With that the owl stood and tottered to the door as if he’d prefer to use his wings but had forgotten where he put them. “I’ll need another drink. I’ve been drunk for days.”

Alone in the library I inspected its collection. I soon discovered my inebriated guide had misascertained the authenticity of the gathered tomes. I pulled at a volume on vigilante justice and found, while it had the appearance of a book, it had the function of a doorknob. An entire section of shelving gave way on a hinge and revealed a fireman’s pole descending through a hole in the floor.

I slid down the length of it and arrived in a damp grey cave lit by the diodes of dozens of computers. A ten-foot high penny echoed the light with a dull copper glow. Near the closest computer I found a schedule:

6.00 AM - Rise from bed
6.15 - 8.15 – Dumbbell exercise and wall scaling
8.30 – 4.30 – Detective work
5.00 – 6.00 – Study needed inventions

My reading was interrupted by a voice behind me.

“I see you’ve discovered the secret laboratory, old chum. Unusual isn’t it?”

I’m sure I jumped and intermittent beads of sweat raced cool down my back. I was looking at an elegant young rough-neck.

“This is an unusual party for me. I live next door and this man Wayne sent his butler to invite me, but I haven’t yet met the host.”

“I’m Wayne. I thought you knew old sport. I’m afraid I’m not a very good host. You’re Grayson. Weren't you with the Flying Graysons?”

I admitted I was.

“I do a bit of work on the rings and trapeze myself. There’s a decent gym in the manor. You’ll have to come and give it a proper work out. Any time suits you.”

The butler Alfred appeared and seemed slightly surprised to find Wayne not alone. He informed Wayne that Coast City was calling him on the wire. Wayne excused himself, adding, “You won’t mention this place to anyone will you old chum?” And his smile confirmed my unspoken answer. It was one of those rare smiles that concentrated an irresistible prejudice on you.


A few days later Wayne appeared at my drive in his rumbling powerful car.

“It’s pretty isn’t it? Let’s go for a drive old chum”

It was more than pretty. Its monstrous length was swollen here and there with triumphant tool-boxes, and terraced with a labyrinth of windshields.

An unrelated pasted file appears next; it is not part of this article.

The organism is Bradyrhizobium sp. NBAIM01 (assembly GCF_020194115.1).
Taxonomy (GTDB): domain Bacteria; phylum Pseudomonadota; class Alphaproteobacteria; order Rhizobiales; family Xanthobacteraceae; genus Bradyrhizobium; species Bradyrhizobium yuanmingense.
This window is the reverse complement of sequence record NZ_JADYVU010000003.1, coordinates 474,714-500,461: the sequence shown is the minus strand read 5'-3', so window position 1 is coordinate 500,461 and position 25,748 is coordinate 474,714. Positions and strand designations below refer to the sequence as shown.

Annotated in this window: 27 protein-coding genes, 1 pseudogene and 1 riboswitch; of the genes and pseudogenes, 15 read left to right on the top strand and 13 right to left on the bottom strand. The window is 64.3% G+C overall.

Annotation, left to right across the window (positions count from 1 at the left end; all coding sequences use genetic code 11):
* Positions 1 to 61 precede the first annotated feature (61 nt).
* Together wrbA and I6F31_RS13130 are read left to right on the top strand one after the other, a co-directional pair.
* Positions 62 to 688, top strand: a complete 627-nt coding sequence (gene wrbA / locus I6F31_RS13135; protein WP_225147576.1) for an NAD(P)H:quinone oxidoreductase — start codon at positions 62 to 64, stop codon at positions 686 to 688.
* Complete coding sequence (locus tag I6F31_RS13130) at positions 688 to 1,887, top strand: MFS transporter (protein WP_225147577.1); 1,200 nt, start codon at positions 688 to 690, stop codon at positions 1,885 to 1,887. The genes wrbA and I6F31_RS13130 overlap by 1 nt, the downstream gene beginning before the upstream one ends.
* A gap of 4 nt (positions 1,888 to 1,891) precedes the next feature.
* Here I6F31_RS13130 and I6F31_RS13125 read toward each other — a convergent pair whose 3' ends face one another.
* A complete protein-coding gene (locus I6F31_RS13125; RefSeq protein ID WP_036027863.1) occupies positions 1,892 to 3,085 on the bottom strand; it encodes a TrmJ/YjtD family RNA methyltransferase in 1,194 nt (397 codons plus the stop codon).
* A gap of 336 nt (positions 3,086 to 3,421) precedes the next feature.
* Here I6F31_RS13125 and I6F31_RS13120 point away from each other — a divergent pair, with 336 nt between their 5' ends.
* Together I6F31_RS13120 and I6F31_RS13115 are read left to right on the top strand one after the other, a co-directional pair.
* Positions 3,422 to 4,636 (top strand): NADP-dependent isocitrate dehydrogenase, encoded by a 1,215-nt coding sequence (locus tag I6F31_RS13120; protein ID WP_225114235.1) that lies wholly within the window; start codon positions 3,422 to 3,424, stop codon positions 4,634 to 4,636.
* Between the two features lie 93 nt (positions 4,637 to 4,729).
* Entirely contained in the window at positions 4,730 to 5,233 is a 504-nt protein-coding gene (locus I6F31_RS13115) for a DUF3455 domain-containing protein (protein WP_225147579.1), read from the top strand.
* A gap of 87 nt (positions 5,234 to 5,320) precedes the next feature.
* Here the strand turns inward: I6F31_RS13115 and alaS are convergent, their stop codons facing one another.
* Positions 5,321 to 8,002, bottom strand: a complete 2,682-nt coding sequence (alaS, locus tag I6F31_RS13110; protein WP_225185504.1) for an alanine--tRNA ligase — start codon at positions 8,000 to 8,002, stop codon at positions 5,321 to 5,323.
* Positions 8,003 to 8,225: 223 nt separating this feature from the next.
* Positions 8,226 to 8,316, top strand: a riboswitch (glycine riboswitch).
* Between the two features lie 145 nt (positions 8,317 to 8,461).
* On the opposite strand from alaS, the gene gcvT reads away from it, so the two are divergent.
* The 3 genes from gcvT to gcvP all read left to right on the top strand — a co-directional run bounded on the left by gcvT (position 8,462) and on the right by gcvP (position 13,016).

As we sped through the streets of Gotham he confided that his parents were murdered by a street thug. “I came into a good deal of money.” His voice was solemn as if the memory of that sudden extinction of a clan still haunted him. He asked about a rumor that my own parents were killed. I confirmed it was so. Something in his manner shifted. It seemed to convey that a similar confluence of cowardice and greed had orphaned each of us.

I heard the familiar “jug-jug-spat!” of a motor cycle. A stunning purple bike shot past us and the lady pilot waved hello.

“There’s your friend Barbara Gordon.” said Wayne and his automobile roared to life as he pursued her.

“She drives recklessly.” I ventured.

“She’s safe enough old sport. Unless she chances on another driver as dangerous as herself.”

A police sedan was gaining on us. Its lights and sirens imploring us to the curb. Bruce pulled the monstrous car to the side of the road. Before the officer could begin to question us Wayne handed him a small white card.

“Right you are. Know you next time Mr. Wayne. Excuse me.”

Wayne explained, “I was able to do Commissioner Gordon a few favors.”

After his car reclaimed its top speed he added, “Speaking of the Gordons and favors, I understand Barbara is friends with Selina Kyle. I’d like you to arrange a lunch for the four of us. There are things between Selina and me that no one can ever know, things that neither of us can ever forget.”

I was now his confidant. I had discovered he led some sort of life apart from Wayne in another world. It was my induction into a golden age. An age of thrilling nightlife and crime fighting. We discovered Selina was incurably dishonest. Barbara was as athletic, heroic and clandestine as Bruce. They were careless people, Bruce and Barbara and Selina – they smashed up things and creatures and then retreated back to their caves or mansions hiding from the world. A world Bruce saw as dark, dangerous and full of death. But Bruce was at the wheel, so we drove on towards death through the twilight.

Cover painting by Ian Whetstone. Thanks, Daniel.

You can see more of Daniel's stuff at The Sodajerks.

Daniel DeFabio